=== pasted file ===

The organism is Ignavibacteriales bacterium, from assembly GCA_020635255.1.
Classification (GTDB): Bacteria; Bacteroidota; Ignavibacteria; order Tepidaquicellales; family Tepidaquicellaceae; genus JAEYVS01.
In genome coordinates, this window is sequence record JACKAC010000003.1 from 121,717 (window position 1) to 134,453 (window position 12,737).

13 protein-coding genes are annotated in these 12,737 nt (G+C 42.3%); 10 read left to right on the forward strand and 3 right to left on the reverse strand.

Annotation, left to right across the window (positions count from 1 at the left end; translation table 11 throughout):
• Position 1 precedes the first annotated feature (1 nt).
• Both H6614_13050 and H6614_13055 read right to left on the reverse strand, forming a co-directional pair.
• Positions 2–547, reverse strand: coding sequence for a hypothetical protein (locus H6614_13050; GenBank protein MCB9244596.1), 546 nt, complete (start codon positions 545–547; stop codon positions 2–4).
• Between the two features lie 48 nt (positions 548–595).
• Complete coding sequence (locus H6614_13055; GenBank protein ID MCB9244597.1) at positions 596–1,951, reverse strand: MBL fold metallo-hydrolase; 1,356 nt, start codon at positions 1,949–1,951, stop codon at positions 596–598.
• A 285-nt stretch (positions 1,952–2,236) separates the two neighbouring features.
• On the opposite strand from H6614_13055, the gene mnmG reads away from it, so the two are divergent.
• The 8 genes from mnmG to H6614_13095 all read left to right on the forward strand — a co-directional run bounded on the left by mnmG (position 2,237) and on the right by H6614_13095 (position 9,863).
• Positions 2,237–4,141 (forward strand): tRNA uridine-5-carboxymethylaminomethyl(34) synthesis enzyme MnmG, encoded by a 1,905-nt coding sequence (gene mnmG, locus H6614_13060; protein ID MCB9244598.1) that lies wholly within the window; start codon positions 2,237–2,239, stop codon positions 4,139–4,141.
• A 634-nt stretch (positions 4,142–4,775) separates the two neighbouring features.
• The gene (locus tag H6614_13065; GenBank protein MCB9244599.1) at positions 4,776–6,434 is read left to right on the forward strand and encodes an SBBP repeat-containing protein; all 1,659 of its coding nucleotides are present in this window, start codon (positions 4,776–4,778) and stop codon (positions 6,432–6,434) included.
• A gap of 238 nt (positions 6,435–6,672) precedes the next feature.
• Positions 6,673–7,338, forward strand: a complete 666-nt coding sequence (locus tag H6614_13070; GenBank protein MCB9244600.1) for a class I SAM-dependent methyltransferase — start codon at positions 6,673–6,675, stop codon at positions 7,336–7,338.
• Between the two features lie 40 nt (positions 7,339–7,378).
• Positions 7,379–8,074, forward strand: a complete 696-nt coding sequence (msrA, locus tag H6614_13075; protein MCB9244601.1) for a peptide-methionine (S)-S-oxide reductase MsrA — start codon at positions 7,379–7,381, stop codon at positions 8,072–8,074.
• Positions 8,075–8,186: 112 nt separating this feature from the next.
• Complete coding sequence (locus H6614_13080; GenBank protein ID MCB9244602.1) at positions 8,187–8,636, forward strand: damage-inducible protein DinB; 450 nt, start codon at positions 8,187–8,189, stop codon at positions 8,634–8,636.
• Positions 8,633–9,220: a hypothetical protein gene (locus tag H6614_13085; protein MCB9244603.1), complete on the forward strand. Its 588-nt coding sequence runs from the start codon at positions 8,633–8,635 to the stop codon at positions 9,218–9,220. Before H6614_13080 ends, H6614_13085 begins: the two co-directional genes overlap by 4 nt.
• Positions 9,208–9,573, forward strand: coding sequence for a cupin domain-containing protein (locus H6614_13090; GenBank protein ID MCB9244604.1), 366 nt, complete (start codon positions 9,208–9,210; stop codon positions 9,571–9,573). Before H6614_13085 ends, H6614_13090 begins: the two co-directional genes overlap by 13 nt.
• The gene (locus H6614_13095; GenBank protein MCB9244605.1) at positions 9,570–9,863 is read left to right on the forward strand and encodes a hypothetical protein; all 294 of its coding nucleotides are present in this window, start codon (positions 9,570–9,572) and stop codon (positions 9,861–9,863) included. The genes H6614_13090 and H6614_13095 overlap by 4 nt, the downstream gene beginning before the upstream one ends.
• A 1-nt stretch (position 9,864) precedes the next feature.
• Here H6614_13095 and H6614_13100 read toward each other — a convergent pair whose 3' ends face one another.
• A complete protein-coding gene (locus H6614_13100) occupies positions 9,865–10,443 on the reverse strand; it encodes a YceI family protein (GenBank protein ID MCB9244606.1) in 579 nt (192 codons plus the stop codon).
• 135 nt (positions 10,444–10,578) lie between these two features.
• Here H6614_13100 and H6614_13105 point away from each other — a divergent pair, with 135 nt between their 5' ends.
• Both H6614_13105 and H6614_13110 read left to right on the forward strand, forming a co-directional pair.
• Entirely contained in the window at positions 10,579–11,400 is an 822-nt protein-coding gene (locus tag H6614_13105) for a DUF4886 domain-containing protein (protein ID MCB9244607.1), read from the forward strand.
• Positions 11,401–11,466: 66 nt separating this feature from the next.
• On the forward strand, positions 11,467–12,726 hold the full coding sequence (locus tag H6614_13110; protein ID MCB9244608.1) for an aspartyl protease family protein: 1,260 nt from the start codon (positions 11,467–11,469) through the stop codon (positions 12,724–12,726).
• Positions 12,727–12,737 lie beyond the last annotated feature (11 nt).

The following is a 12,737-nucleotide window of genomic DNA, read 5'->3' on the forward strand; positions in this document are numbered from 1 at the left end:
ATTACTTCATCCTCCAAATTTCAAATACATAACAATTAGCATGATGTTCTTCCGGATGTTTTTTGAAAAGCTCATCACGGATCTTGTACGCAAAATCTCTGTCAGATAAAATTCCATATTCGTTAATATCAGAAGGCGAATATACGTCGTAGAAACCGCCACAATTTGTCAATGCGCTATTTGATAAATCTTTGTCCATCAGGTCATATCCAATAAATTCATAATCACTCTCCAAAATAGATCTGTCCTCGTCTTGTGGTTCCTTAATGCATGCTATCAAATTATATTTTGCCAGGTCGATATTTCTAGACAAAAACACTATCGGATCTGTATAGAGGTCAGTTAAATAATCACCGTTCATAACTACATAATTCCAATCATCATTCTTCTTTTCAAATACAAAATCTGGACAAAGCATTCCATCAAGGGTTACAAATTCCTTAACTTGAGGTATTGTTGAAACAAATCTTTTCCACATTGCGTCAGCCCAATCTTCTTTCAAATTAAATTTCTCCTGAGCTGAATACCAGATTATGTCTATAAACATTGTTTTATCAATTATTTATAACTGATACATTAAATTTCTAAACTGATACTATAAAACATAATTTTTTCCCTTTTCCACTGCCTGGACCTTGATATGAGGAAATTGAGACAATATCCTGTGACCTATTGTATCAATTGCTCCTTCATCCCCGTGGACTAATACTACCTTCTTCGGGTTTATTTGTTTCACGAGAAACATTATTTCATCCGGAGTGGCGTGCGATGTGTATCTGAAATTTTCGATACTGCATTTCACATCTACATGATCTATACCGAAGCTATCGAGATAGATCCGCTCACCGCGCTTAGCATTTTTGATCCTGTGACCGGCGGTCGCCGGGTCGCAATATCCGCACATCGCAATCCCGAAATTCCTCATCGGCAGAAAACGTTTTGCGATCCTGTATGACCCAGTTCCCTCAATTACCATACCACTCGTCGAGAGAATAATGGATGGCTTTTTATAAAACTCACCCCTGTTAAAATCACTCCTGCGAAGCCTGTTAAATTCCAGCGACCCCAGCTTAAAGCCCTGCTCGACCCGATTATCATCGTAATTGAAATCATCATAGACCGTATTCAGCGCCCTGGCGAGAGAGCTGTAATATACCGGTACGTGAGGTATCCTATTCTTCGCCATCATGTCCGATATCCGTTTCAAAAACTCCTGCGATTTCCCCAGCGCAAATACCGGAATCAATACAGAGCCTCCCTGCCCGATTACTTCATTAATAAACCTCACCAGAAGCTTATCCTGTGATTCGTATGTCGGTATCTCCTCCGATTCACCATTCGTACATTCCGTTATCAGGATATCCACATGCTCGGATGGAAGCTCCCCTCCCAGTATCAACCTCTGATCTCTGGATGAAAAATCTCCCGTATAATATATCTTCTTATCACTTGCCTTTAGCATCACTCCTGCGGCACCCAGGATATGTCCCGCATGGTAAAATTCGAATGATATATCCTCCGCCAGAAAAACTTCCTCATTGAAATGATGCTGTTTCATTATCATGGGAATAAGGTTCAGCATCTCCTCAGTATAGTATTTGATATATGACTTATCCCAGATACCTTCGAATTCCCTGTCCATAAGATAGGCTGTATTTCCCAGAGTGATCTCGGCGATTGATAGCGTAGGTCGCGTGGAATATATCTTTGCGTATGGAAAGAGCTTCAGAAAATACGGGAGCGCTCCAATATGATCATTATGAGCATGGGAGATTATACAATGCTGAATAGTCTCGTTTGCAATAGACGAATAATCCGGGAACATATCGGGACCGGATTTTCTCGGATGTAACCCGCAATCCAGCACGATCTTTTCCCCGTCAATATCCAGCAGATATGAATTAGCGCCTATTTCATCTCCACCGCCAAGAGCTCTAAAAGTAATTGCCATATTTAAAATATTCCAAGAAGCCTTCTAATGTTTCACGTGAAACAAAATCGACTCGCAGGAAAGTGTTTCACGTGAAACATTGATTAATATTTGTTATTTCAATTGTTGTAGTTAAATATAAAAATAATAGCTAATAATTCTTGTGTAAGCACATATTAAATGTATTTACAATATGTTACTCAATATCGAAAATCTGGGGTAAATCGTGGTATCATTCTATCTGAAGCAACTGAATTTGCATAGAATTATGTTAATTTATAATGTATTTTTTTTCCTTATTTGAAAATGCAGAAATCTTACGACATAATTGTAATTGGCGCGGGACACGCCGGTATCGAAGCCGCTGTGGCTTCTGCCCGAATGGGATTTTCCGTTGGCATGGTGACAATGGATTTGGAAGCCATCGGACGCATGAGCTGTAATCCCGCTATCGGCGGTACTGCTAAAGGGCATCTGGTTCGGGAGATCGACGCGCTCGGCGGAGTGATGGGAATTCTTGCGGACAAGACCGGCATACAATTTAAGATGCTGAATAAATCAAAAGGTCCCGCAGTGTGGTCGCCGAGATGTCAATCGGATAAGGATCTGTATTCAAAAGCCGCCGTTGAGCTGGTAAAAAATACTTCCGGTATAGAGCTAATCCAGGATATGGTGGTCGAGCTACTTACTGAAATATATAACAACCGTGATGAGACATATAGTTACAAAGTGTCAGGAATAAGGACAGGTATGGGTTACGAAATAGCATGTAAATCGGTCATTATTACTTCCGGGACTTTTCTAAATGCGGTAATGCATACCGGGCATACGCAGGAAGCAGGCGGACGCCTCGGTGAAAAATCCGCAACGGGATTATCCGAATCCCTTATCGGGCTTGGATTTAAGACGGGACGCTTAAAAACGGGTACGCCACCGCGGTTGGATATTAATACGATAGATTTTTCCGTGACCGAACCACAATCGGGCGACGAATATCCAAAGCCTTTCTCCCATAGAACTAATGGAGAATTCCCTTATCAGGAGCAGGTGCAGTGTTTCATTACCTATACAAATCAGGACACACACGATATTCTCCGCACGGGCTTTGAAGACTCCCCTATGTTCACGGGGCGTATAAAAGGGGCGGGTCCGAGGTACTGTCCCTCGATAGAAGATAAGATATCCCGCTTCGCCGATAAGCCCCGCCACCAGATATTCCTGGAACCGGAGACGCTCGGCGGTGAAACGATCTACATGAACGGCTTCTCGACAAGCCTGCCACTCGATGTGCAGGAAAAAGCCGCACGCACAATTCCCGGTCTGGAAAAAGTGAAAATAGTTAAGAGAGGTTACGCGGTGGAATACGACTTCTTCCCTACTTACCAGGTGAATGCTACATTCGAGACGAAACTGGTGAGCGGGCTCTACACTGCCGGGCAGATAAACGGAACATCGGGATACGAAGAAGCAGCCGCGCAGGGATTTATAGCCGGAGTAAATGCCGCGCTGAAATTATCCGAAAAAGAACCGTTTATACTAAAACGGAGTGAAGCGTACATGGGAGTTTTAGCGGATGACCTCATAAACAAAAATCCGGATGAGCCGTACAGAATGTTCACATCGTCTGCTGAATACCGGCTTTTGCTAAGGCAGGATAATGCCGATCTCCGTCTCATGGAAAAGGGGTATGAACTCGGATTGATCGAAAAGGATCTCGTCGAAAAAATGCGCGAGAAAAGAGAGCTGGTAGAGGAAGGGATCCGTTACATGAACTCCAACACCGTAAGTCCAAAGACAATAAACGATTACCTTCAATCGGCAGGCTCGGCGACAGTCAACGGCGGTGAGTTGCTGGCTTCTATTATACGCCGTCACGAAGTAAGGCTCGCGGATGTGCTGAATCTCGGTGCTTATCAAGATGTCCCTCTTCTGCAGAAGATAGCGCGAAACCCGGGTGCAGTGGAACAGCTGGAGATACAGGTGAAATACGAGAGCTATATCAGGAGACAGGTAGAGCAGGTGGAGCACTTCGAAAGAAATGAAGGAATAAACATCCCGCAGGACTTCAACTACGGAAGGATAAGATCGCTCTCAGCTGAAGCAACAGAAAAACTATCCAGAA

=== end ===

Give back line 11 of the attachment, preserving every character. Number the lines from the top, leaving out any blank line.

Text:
• A 285-nt stretch (positions 1,952–2,236) separates the two neighbouring features.